This preview shows pages 1–3. Sign up to view the full content.
This preview has intentionally blurred sections. Sign up to view the full version.
View Full Document
Unformatted text preview: Introduction to Algorithms November 21, 2001 Massachusetts Institute of Technology 6.046J/18.410J SingaporeMIT Alliance SMA5503 Professors Erik Demaine, Lee Wee Sun, and Charles E. Leiserson Handout 32 Problem Set 9 Solutions MIT students: This problem set is due in lecture on Wednesday, November 21 . SMA students: This problem set is due after recitation on Friday, November 23 . Reading: Chapters 22 and 24. Both exercises and problems should be solved, but only the problems should be turned in. Exercises are intended to help you master the course material. Even though you should not turn in the exercise solutions, you are responsible for material covered by the exercises. Mark the top of each sheet with your name, the course number, the problem number, your recitation instructor and time, the date, and the names of any students with whom you collaborated. MIT students: Each problem should be done on a separate sheet (or sheets) of threehole punched paper. SMA students: Each problem should be done on a separate sheet (or sheets) of twohole punched paper. You will often be called upon to “give an algorithm” to solve a certain problem. Your writeup should take the form of a short essay. A topic paragraph should summarize the problem you are solving and what your results are. The body of your essay should provide the following: 1. A description of the algorithm in English and, if helpful, pseudocode. 2. At least one worked example or diagram to show more precisely how your algorithm works. 3. A proof (or indication) of the correctness of the algorithm. 4. An analysis of the running time of the algorithm. Remember, your goal is to communicate. Graders will be instructed to take off points for convo luted and obtuse descriptions. 2 Handout 32: Problem Set 9 Solutions Exercise 91. Do exercise 22.27 on page 539 of CLRS. Solution: Run BFS on any node × in the graph, remembering the node Ù discovered last. Run BFS from Ù remembering the node Ú discovered last. d Ù ;Ú is the diameter of the tree. Correctness: Let a and b be any two nodes such that d a ;b is the diameter of the tree. There is a unique path from a to b . Let Ø be the first node on that path discovered by BFS. If the paths Ô from × to Ù and Ô from a to b do not share edges, then the path from Ø to Ù includes × so d Ø ;Ù d × ;Ù d Ø ;Ù d × ;a d Ø ;Ù d Ø ;a d b ;Ù d b ;a : Since d a ;b d Ù ;b , d a ;b = d Ù ;b . If the paths Ô and Ô do share edges, then Ø is on Ô . Since Ù was the last node found by B F , d Ø ;Ù d Ø ;a . Since Ô is the longest path, d Ø ;a d Ø ;Ù . Thus d Ø ;a = d Ø ;Ù and d Ù ;b = d a ;b . d a ;b d Ù ;Ú and d Ù ;Ú d Ù ;b so all three are equal. Thus d Ù ;Ú is the diameter of the tree....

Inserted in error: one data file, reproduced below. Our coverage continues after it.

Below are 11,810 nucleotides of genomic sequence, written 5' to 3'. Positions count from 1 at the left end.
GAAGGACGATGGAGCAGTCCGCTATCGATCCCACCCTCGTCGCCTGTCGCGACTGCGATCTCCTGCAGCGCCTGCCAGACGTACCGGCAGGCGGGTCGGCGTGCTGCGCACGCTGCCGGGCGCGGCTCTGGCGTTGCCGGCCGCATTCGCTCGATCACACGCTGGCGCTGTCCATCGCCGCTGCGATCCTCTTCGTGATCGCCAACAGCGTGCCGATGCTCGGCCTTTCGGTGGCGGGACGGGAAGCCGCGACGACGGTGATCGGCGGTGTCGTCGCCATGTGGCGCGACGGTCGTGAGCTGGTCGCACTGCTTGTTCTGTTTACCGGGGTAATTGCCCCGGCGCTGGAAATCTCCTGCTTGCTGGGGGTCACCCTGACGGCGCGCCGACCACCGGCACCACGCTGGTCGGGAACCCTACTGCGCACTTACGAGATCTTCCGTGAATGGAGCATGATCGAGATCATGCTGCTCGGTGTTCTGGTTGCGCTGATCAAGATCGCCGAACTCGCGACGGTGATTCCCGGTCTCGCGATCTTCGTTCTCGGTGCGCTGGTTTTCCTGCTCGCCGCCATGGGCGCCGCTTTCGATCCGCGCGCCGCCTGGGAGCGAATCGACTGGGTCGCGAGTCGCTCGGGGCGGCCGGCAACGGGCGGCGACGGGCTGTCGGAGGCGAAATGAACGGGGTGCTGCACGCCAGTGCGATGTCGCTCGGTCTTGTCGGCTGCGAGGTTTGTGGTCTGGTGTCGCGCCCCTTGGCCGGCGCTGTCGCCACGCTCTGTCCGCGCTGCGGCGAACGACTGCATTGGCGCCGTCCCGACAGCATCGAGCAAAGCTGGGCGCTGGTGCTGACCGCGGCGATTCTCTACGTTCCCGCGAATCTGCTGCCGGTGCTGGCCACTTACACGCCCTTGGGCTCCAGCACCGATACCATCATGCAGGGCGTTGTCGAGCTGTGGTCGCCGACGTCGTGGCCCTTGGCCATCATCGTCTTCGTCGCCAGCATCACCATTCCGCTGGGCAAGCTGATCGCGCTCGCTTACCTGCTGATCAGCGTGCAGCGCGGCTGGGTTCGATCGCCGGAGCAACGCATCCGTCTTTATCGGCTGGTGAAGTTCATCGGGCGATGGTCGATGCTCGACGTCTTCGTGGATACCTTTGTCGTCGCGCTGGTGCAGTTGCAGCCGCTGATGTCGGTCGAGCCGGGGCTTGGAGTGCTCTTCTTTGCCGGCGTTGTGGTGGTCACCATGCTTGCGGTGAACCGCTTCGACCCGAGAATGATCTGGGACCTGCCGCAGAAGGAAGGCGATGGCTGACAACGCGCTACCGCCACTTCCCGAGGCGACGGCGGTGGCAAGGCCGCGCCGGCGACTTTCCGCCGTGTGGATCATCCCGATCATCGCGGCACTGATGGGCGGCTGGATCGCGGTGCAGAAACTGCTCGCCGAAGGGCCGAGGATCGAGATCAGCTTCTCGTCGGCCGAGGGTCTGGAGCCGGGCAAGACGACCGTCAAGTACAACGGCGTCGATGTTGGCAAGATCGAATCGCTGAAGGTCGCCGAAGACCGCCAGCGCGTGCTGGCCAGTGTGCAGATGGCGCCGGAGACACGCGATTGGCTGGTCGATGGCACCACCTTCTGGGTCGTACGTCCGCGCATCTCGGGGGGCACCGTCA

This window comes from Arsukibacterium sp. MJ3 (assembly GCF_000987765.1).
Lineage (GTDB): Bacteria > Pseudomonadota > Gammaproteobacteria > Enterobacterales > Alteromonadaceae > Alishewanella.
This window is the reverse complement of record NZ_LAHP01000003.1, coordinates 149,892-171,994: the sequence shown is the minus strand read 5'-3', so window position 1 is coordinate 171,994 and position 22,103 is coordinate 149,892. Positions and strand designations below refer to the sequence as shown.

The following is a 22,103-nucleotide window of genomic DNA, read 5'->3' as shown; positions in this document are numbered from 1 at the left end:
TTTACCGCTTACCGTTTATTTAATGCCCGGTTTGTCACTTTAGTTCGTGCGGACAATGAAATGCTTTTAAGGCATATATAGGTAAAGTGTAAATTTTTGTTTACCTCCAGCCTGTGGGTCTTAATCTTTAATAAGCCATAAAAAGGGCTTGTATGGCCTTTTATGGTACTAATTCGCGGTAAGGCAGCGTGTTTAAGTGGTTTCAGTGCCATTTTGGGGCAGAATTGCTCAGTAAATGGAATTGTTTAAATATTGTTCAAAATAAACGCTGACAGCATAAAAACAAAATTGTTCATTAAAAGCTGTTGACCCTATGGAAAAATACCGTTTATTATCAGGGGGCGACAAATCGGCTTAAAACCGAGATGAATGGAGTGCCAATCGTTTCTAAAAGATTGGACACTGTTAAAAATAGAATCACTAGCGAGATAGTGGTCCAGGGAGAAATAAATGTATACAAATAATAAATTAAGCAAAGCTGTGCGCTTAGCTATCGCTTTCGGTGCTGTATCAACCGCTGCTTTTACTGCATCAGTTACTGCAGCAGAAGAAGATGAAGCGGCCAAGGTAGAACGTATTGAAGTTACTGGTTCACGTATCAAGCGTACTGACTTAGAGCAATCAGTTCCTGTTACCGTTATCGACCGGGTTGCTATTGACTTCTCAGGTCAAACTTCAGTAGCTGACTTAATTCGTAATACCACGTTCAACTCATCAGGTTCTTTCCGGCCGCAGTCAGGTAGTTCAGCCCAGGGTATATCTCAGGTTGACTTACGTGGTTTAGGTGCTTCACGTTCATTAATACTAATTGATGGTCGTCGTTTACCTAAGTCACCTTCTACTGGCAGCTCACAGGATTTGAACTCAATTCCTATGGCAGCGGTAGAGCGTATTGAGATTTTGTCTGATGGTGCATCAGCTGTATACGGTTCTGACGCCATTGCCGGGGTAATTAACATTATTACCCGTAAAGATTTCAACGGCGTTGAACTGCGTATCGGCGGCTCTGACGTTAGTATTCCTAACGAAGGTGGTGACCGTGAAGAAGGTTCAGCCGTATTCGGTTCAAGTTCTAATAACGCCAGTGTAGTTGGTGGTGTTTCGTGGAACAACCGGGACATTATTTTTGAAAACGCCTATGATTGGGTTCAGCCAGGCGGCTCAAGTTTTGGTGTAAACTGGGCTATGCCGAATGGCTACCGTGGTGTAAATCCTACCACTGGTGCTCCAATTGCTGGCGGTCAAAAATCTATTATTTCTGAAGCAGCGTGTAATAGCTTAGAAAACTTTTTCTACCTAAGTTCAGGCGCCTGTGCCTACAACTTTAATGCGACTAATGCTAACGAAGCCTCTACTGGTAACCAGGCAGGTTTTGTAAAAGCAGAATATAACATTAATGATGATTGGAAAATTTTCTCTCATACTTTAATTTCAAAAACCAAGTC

View
Full
Document
 Spring '10
 .
 Algorithms

Click to edit the document details